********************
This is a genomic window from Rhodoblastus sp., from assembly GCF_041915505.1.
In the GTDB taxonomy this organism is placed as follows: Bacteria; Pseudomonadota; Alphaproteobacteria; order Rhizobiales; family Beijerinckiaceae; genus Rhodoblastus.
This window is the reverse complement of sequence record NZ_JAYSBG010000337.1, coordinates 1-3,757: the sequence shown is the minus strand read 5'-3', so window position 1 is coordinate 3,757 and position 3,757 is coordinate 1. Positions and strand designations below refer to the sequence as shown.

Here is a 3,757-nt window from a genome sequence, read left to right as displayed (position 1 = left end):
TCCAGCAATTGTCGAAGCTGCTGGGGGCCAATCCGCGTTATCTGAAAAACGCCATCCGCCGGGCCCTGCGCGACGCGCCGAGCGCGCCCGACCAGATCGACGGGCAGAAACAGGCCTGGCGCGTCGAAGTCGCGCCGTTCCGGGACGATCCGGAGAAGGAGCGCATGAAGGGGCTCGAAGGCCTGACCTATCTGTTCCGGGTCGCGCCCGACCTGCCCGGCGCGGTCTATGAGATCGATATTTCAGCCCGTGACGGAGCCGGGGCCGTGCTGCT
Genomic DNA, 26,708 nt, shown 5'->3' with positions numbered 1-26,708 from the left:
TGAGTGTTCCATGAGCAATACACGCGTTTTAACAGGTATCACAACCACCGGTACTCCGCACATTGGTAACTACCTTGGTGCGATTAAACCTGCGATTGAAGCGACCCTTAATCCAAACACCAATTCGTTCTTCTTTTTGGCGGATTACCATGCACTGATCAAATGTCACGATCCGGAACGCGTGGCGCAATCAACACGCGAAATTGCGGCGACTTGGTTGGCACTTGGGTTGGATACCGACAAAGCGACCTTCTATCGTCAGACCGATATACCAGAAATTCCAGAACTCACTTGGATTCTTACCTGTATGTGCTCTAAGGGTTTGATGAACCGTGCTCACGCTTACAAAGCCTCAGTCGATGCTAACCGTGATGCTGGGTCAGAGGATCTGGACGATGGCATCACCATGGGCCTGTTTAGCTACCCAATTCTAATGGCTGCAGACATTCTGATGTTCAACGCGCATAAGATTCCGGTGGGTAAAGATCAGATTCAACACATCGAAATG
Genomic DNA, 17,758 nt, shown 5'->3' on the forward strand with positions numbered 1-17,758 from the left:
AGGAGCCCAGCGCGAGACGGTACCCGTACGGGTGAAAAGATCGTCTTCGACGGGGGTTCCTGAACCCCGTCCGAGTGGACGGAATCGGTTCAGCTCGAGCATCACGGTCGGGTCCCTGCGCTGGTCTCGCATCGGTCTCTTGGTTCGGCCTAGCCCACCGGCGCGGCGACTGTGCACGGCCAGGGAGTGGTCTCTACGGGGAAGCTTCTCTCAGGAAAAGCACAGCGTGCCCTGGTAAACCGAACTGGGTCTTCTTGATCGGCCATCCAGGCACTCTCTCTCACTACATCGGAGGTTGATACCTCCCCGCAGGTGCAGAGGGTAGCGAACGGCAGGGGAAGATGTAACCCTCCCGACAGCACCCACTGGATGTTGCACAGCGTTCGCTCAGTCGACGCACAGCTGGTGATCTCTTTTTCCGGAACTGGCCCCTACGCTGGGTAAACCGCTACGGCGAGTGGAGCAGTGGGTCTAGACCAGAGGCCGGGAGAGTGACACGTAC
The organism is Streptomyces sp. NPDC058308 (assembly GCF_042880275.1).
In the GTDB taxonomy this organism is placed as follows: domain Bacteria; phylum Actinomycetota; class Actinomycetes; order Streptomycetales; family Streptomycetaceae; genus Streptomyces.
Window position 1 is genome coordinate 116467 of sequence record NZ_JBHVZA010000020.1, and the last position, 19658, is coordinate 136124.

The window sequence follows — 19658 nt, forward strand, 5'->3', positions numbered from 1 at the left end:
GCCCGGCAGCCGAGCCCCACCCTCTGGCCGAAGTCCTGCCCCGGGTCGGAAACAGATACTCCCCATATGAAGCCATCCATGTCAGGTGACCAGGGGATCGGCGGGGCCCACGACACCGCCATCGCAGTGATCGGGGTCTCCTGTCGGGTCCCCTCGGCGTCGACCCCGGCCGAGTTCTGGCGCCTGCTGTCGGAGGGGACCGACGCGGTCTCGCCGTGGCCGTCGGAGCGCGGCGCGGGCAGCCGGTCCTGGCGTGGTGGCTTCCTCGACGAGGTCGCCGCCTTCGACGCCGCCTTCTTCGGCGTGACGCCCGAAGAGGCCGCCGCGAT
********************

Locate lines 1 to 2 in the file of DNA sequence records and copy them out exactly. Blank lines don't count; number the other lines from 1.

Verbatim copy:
This is a genomic window from Rhodoblastus sp., from assembly GCF_041915505.1.
In the GTDB taxonomy this organism is placed as follows: Bacteria; Pseudomonadota; Alphaproteobacteria; order Rhizobiales; family Beijerinckiaceae; genus Rhodoblastus.